Remotely sensed carbon content - The role of tree composition and tree diversity


Optical remote sensing permits modeling of variables related to forest biomass, which is a critical determinant of carbon (C) stocks and fluxes. Plant functional characteristics can be captured by (hyper)spectral data, but it remains unclear whether the links between spectral information and C content are driven largely by tree composition, tree diversity, or by forest attributes not commonly measured in field inventories (e.g., physical canopy structure). Here, we examine the relationship between hyperspectral reflectance and aboveground C content in forests, testing the relative importance of tree composition and diversity in mediating this relationship. We use hyperspectral imaging data from an airborne survey with precisely geo-located field data on canopy trees in two forests in southern Québec, Canada. Spectral data covering visible (VIS), near infrared (NIR) and short-wave infrared (SWIR) wavelengths were extracted for 2626 tree crowns within 64 field plots distributed along an elevational gradient. We applied a continuum removal to the spectra and subsequently performed a principal component analysis to reduce the spectral dimensionality. From the spectral principal components, for each plot we quantified (i) spectral composition (based on average reflectance per plot), and (ii) spectral diversity using the convex hull volume. From field data, we calculated variables characterizing the taxonomic, functional and phylogenetic composition and diversity of canopy trees. Carbon content was calculated using allometric equations based on tree size. We applied a structural equation model based on partial-least squares to test both indirect effects of spectral composition and diversity on C storage of trees (via on-the-ground tree composition or diversity), and also direct effects (reflecting forest characteristics unmeasured in field surveys). We found that spectral composition, particularly from the VIS, is related to C content largely indirectly, via changes in tree composition along the elevational gradient (a transition from deciduous to coniferous species with increasing elevation). Though spectral diversity was significantly related to tree species diversity, no direct or indirect effects on C content were detected. Overall, our findings support (i) the importance of tree composition (but not diversity) in mediating the link between hyperspectral data and forest C content, and (ii) the use of hyperspectral remote sensing as an effective surrogate of taxonomic, functional, and phylogenetic composition of tree communities with strong links to C storage.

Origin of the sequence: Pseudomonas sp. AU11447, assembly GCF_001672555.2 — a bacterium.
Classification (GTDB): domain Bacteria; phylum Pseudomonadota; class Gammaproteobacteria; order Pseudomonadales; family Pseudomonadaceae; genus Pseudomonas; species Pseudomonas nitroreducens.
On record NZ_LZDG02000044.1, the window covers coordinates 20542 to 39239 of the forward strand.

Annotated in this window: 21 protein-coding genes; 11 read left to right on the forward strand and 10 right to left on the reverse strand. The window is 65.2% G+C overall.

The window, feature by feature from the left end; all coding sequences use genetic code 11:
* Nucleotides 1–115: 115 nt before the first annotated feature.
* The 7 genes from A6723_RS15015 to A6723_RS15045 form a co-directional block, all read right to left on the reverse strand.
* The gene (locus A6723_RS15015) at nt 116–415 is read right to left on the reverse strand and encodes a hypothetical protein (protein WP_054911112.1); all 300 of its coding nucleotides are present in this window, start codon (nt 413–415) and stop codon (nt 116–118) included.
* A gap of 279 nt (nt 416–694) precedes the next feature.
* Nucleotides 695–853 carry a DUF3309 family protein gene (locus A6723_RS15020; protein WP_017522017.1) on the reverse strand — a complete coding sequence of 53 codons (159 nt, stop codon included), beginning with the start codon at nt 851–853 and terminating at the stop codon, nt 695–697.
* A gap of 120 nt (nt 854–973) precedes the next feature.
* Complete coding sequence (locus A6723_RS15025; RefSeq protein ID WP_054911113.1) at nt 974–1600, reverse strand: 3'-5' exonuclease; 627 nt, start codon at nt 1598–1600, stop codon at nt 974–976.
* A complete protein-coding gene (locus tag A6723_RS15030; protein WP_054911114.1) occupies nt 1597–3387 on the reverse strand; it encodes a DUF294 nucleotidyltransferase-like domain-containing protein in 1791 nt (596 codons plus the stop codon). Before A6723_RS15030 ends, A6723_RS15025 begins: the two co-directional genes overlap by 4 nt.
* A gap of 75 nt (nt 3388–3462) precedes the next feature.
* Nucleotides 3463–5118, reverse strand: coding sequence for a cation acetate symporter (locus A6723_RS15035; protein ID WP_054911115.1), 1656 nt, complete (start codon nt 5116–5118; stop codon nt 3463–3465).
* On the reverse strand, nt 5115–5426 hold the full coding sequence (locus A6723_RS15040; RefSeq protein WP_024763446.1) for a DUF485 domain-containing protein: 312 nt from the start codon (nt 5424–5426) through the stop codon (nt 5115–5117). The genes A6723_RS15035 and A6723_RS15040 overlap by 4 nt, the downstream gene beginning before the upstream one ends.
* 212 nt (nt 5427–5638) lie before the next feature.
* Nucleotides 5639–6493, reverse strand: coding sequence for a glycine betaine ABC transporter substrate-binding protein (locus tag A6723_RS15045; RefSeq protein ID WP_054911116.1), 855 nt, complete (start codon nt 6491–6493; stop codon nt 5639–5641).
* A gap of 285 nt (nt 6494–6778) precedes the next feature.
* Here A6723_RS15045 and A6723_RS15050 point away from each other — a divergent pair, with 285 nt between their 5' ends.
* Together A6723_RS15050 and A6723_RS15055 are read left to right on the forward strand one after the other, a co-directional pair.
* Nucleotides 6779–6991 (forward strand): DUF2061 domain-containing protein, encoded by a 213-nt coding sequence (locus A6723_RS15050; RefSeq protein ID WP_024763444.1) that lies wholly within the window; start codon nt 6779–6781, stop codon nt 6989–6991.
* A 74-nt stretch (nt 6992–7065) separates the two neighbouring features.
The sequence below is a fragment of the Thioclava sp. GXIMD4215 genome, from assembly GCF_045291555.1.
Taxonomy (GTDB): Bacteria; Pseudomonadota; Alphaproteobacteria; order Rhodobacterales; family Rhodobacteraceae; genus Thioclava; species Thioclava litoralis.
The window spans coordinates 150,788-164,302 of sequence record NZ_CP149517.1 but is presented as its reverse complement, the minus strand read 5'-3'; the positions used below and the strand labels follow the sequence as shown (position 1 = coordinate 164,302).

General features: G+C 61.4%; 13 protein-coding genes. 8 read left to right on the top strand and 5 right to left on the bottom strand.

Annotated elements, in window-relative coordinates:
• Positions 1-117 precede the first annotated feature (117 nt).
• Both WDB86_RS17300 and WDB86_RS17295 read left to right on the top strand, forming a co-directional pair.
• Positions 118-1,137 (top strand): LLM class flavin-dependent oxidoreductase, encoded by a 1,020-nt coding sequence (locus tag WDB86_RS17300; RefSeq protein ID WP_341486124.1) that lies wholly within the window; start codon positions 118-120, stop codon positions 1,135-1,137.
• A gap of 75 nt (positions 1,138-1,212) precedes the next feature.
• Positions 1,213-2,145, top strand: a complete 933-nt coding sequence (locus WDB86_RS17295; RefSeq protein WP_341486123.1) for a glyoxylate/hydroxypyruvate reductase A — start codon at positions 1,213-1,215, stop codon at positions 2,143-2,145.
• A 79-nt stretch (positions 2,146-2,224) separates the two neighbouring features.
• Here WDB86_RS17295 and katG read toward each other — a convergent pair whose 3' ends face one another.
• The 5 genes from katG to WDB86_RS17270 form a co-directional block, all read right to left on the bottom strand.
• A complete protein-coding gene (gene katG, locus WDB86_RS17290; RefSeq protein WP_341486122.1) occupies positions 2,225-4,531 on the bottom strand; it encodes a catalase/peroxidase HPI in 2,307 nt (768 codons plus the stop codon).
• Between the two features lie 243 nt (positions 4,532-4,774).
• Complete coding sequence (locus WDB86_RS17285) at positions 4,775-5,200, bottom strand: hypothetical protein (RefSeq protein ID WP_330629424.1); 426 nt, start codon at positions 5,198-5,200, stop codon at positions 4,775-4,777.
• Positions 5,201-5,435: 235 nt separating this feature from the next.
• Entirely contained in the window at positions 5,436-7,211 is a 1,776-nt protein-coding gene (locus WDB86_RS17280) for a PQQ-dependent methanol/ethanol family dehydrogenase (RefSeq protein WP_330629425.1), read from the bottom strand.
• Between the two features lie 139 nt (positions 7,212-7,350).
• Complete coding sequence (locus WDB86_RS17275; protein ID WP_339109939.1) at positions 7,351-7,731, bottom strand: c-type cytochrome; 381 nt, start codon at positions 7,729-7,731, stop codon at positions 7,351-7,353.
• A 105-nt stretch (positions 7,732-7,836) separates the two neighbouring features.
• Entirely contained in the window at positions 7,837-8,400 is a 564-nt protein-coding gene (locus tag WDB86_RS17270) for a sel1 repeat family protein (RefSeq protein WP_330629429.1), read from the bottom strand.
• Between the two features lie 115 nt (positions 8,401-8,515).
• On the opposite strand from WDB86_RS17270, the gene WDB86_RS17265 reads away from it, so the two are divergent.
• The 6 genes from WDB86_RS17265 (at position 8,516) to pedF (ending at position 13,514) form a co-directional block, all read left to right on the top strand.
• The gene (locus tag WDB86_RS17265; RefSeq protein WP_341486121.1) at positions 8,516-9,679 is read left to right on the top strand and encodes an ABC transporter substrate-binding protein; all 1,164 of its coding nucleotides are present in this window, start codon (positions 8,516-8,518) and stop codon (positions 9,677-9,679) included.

Remote Sensing of Environment, 284
Christine Wallis
Christine Wallis
Postdoc @ CABO

Remote sensing of biodiversity